It may take a village to raise a child, but it can take a whole team to
help a university student.
Anton Jacobs-Webb is competing at his first IPC World Para Hockey
Championship this week in Ostrava, Czech Republic, while also completing
his first year of a mechanical engineering undergraduate at Concordia
“It wasn’t bad during the [regular school year], but the summer semester
has been a lot more intense,” says Jacobs-Webb, explaining this semester is
only eight weeks long and his advanced calculus class has six hours of
lectures a week. In fact, shortly after arriving in the Czech Republic, he
needed to write a midterm.
“We got back from [practice] just in time for me to start my exam,” says
the Gatineau, Que., product, who had support from team staff to make sure
the exam fit within the team schedule. “My exam started at 3:30, we had
lunch at 3, so I had a quick lunch, brought some more food back to my room
and then started my exam.
“I definitely passed and I think I’ll do ok.”
Jacobs-Webb chose mechanical engineering as his focus because of an
interest in bicycles. He’s been working as a bike mechanic every summer for
four years and wants to use his knowledge to start designing them.
“I’m interested in the aerodynamics of bikes and also just materials,” he
says. He also notes industrial design and architecture are also
possibilities for his future, though, so he’s not committing to one career
path just yet.
“I like to think that I have options later. I like knowing I have career
now (hockey) and I have a possible career later in whatever I choose to
Jacobs-Webb has been working with program assistant Sabrina Poirier from
Concordia over the last year as he learned to balance school and hockey.
She also helped facilitate a new exam schedule when it conflicted with a
para training camp.
“It takes a special person to balance university academics and such a high
level of commitment to a prestigious sports program,” Poirier says. “It’s a
pleasure to help – even in a small way – with his impressive journey.
“I’ll be cheering for him!”
Teammates have also been key supporters through his first para worlds,
checking in on his exam and study efforts. Some, like Rob Armstrong, even
had helpful tips. Armstrong has been in university throughout his time with
the national team and suggested Jacobs-Webb move his studying to the
morning instead of in the evening.
“After a day of long practices, the last thing you want to do is read a
book or write for hours, so any other time throughout the day is when I’m
most productive,” explains Armstrong, who is completing a double-major in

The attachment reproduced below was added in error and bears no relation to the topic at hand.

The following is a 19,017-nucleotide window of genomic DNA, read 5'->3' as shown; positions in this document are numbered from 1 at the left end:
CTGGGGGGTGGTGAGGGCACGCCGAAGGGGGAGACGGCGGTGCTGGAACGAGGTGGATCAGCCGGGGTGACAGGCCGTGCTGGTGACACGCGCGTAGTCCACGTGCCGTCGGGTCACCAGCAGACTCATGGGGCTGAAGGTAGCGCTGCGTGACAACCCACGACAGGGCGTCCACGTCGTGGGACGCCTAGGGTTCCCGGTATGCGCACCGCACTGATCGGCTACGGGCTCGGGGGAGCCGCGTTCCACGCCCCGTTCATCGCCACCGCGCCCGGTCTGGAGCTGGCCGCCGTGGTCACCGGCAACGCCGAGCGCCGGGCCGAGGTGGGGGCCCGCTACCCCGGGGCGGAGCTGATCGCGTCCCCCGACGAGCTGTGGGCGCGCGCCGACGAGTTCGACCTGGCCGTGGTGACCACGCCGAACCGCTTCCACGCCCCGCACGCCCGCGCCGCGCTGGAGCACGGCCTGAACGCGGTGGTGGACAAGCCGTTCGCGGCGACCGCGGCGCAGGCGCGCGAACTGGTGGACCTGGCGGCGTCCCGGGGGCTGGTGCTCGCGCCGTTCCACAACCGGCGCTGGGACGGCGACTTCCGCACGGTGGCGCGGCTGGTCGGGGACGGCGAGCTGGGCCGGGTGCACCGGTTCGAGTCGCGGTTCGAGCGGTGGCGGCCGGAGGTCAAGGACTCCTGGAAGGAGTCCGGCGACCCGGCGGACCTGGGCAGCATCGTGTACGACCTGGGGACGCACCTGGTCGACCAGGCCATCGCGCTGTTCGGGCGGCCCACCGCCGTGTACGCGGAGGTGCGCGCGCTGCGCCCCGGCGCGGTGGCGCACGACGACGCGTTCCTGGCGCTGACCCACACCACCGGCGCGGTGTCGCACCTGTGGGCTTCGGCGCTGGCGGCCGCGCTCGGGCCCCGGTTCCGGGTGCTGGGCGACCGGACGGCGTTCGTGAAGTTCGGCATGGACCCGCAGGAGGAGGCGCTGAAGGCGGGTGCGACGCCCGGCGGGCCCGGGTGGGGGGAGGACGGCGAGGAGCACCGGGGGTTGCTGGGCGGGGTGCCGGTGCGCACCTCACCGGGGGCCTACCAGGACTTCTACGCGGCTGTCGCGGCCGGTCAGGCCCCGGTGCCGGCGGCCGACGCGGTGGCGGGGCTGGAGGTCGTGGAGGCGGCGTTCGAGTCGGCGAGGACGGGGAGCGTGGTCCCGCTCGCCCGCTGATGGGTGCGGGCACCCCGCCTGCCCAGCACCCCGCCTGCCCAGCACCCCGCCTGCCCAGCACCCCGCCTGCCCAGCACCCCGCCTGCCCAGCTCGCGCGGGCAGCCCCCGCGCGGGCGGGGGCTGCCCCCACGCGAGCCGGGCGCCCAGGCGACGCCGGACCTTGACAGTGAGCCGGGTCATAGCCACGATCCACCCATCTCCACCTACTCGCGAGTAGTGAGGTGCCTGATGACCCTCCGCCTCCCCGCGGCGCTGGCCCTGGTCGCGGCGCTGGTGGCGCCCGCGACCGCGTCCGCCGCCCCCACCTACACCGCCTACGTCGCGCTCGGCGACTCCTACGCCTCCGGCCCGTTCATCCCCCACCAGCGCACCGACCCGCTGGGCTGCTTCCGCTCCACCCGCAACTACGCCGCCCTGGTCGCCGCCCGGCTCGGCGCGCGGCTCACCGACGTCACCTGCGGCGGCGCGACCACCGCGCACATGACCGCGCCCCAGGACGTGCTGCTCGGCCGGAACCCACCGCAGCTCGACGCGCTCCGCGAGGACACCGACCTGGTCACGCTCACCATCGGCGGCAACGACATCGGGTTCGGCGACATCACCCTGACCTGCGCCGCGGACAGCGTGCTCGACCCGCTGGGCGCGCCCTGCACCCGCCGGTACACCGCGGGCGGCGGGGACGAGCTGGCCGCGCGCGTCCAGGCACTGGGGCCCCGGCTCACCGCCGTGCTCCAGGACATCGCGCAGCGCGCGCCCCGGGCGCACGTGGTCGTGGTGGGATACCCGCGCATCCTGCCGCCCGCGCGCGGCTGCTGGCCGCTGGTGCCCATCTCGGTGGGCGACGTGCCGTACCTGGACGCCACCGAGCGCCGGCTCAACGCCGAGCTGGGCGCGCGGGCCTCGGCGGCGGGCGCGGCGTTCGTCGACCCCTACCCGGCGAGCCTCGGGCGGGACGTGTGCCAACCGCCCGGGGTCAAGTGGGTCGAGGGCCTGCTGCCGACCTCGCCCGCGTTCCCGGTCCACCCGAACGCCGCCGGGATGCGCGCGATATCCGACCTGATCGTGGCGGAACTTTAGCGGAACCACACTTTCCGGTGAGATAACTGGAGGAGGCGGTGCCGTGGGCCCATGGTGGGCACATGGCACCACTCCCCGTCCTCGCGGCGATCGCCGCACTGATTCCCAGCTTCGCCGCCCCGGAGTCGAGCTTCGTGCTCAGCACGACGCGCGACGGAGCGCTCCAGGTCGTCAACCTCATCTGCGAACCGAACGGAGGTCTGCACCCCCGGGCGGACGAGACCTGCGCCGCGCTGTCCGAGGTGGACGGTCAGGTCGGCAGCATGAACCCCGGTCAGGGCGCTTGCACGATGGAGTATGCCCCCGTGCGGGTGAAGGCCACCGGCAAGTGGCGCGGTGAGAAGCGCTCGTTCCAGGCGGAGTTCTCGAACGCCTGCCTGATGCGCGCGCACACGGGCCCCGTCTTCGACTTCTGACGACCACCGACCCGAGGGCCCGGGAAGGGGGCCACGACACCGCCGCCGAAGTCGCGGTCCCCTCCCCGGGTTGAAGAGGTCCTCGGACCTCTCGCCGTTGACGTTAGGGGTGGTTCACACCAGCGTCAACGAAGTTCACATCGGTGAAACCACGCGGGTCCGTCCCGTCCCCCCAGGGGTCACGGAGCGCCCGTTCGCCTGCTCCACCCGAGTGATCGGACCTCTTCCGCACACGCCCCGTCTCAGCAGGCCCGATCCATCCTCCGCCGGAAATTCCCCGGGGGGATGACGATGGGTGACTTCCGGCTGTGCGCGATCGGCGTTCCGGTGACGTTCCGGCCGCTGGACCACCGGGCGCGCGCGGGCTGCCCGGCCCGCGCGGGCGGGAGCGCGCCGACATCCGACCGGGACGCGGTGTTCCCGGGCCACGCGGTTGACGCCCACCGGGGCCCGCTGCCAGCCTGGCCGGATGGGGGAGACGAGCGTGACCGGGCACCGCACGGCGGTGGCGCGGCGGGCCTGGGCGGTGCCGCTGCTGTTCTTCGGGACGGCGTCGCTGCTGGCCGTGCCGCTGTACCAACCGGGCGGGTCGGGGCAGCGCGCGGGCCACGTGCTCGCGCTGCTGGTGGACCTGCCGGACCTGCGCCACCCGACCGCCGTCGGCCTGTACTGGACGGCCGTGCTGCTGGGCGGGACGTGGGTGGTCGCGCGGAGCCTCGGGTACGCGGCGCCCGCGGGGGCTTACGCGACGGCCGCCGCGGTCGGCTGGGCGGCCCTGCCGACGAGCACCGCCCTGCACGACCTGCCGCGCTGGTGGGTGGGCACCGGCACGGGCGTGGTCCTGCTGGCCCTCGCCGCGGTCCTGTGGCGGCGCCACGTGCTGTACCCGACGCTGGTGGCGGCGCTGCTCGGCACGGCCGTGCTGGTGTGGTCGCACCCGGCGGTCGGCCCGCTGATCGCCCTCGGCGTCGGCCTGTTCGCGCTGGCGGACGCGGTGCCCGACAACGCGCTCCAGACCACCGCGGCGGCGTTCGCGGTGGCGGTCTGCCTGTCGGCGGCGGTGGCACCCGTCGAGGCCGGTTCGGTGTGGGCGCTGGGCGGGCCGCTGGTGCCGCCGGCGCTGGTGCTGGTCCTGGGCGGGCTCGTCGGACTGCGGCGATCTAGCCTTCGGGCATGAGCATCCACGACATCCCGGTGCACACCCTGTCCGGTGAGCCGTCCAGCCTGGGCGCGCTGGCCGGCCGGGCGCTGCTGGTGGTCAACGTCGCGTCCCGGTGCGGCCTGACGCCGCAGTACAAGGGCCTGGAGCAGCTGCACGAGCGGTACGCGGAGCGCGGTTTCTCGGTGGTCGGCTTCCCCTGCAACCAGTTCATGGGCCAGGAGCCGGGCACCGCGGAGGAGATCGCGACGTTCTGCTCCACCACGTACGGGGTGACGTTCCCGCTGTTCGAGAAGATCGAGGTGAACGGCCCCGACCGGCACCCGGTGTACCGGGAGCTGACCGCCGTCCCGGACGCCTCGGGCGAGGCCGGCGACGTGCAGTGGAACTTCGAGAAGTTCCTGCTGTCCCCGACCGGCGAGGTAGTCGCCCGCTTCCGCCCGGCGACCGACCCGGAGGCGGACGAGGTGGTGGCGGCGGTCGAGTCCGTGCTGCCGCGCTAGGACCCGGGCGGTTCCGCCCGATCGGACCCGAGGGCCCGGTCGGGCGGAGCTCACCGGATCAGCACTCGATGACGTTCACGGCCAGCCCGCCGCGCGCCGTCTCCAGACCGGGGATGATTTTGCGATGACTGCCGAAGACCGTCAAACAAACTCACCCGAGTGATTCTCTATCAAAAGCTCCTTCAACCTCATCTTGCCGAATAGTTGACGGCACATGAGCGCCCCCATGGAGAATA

pre-law and history at Carleton University.
“I can’t get a ton done after practice when we’re doing two-a-days, so I
started getting up an hour and a half or two hours before breakfast,
getting some work done,” says Jacobs-Webb. “It’s a lot more effective.”
The payoff from all that extra studying will come early in July, when
Jacobs-Webb will write his final exam of the summer course. The exam was
initially scheduled for June 27 – the day after the medals will be awarded
in Ostrava – but with support from the university, he was able to get it
delayed, allowing him to also take in the experience of his first
“I am really, really excited to play and wear the jersey and get a shot at
winning the gold medal and then looking onto [the 2022] Paralympics after
this,” says Jacobs-Webb, adding he expects to continue taking classes next
year as well, but will be looking at a further reduced schedule to allow a
greater focus on hockey.
That strategy that worked for Armstrong in 2018 in the lead up to his first
Paralympic Winter Games. And while he laughs thinking about how long he’s
been focusing on school and hockey at the same time, it’s a sacrifice he
feels will be worth it in the end.
“All my friends are graduating [with] their master’s or are almost finished
law school, so I’m definitely on a different career path if you look at it
that way,” the 24-year-old says. “But then you just kind of have to think
to yourself – I’ve been to a Paralympic Games, how many people can say
that? I’ve been to three world championships, and I get to represent Canada
“[Being in school] is something that is always in the back of your mind,
but if you can find that balance, it’s so worth it.”